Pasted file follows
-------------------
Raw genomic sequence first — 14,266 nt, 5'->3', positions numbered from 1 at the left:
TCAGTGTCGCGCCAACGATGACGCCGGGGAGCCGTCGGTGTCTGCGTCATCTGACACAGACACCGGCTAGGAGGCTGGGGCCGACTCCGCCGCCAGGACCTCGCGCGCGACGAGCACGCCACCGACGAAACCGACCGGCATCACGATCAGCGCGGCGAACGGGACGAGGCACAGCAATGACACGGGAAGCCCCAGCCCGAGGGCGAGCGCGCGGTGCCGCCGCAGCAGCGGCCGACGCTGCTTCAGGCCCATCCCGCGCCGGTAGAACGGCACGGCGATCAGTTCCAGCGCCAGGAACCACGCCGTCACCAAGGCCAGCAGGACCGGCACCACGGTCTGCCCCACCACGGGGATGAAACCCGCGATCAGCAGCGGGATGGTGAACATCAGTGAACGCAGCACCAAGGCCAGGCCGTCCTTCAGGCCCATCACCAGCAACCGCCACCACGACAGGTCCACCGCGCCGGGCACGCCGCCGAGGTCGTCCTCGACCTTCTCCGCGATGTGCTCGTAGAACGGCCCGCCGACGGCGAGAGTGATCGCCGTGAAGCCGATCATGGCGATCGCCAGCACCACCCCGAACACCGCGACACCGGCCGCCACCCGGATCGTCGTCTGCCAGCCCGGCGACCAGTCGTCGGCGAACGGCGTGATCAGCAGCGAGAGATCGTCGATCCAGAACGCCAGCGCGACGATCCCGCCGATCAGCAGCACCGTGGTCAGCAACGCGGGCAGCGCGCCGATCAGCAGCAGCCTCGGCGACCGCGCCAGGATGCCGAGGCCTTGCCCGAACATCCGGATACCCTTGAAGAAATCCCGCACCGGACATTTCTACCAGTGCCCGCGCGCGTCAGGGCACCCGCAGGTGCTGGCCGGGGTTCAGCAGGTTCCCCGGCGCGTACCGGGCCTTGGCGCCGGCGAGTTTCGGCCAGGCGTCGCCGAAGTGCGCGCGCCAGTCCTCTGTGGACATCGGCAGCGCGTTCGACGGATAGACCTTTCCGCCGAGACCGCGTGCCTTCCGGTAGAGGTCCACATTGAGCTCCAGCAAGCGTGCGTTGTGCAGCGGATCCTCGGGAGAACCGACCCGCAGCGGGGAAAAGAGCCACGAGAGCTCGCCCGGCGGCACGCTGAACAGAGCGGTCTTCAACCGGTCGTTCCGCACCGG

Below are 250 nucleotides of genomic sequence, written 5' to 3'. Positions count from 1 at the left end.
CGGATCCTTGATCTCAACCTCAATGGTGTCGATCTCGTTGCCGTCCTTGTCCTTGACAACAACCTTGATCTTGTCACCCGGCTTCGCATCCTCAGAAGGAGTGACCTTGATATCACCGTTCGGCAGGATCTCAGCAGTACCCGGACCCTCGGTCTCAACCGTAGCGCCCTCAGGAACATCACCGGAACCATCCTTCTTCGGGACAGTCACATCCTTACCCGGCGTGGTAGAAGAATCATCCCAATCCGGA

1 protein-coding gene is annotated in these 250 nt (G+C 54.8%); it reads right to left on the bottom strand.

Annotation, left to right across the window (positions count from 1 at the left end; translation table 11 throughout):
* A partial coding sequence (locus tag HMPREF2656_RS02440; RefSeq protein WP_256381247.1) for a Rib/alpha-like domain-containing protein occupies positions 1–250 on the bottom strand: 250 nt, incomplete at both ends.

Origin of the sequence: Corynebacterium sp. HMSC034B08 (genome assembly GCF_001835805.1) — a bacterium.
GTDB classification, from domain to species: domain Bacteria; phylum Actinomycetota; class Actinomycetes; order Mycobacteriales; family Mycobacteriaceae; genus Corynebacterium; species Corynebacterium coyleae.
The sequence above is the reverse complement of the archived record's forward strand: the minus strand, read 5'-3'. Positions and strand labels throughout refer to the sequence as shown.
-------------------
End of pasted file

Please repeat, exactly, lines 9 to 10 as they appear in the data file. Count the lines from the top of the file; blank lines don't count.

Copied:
GTDB classification, from domain to species: domain Bacteria; phylum Actinomycetota; class Actinomycetes; order Mycobacteriales; family Mycobacteriaceae; genus Corynebacterium; species Corynebacterium coyleae.
The sequence above is the reverse complement of the archived record's forward strand: the minus strand, read 5'-3'. Positions and strand labels throughout refer to the sequence as shown.